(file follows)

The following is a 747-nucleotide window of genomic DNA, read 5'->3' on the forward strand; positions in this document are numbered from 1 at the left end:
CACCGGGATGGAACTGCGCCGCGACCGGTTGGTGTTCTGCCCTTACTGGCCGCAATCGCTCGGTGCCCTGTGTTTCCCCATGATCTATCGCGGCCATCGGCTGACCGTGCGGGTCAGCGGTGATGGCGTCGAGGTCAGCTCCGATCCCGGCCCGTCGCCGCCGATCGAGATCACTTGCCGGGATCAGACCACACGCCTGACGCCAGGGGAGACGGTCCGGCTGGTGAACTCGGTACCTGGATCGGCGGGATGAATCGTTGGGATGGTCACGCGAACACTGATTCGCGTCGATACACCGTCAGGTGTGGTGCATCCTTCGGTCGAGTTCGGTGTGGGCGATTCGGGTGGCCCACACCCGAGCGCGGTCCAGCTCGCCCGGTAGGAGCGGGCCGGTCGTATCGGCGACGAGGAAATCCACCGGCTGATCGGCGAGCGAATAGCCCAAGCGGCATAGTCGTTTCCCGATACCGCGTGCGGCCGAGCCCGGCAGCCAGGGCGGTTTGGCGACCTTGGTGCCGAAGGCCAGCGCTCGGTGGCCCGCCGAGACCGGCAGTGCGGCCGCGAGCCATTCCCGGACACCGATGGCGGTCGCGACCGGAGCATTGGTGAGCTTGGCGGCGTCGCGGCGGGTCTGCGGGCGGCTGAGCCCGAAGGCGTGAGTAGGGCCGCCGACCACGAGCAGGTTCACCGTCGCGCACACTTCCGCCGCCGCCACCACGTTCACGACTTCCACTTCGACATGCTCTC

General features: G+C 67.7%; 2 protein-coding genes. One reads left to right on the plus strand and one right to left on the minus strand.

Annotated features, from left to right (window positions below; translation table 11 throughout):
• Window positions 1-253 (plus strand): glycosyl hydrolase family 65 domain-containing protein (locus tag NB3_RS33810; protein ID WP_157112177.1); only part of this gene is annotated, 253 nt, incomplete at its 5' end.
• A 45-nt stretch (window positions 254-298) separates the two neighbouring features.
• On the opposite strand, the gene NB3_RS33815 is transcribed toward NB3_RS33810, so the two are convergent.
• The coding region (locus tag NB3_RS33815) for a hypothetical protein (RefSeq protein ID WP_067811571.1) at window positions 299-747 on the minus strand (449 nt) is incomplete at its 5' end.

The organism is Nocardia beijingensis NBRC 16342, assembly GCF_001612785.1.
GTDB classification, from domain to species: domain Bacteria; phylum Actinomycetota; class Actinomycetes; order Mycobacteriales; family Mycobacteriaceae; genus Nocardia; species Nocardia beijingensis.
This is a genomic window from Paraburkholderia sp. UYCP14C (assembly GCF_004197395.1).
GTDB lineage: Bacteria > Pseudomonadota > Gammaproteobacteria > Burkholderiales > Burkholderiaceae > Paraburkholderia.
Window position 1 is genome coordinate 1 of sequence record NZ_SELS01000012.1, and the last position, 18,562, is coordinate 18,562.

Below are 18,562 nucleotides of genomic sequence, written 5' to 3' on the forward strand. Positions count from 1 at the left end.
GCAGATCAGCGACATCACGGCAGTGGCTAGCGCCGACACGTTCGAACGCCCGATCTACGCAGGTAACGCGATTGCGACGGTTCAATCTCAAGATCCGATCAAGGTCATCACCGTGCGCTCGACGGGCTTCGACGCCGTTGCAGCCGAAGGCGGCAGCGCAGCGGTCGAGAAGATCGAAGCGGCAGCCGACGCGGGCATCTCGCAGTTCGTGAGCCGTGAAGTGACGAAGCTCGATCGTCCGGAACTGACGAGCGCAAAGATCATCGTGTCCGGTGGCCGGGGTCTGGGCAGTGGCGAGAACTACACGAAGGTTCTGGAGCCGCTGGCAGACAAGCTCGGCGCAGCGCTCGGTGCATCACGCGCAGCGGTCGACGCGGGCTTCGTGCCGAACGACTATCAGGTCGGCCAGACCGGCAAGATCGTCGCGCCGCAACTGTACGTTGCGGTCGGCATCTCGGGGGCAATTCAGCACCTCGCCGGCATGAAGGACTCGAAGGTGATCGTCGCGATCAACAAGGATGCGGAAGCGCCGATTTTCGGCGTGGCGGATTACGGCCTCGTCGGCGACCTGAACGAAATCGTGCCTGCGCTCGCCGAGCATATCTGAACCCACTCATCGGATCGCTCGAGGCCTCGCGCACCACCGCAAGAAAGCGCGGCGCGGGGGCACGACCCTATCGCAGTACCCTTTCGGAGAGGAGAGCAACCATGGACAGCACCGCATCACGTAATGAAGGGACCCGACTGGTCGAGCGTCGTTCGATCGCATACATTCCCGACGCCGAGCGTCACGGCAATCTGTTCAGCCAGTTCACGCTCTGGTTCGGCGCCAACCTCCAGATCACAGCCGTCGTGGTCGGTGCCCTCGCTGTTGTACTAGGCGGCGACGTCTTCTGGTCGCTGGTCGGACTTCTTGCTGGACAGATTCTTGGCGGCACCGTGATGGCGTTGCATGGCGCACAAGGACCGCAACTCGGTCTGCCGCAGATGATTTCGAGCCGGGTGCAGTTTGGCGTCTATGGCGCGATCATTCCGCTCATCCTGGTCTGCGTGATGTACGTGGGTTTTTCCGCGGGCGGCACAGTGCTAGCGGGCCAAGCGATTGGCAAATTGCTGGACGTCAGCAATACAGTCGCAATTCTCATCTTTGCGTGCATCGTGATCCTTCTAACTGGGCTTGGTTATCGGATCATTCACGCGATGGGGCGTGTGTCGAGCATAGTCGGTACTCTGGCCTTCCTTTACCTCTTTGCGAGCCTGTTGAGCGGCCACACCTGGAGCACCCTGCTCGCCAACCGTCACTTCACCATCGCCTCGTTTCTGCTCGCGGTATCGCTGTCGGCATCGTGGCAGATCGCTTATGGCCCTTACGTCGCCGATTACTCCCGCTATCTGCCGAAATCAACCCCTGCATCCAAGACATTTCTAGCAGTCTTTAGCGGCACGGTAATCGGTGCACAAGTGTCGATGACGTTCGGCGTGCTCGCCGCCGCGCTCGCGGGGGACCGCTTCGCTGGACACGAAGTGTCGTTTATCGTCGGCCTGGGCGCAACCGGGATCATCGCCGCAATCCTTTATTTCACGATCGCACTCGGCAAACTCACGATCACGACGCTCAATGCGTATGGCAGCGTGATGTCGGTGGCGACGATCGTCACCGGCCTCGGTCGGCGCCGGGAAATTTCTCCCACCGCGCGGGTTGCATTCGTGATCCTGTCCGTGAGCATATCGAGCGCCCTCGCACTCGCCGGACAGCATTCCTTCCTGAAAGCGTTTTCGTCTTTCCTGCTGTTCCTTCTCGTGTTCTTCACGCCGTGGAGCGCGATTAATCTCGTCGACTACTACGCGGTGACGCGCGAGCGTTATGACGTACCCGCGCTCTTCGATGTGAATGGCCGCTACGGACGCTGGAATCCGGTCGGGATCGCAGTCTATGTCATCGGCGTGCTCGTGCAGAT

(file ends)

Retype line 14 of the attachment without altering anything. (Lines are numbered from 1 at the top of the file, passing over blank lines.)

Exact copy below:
Below are 18,562 nucleotides of genomic sequence, written 5' to 3' on the forward strand. Positions count from 1 at the left end.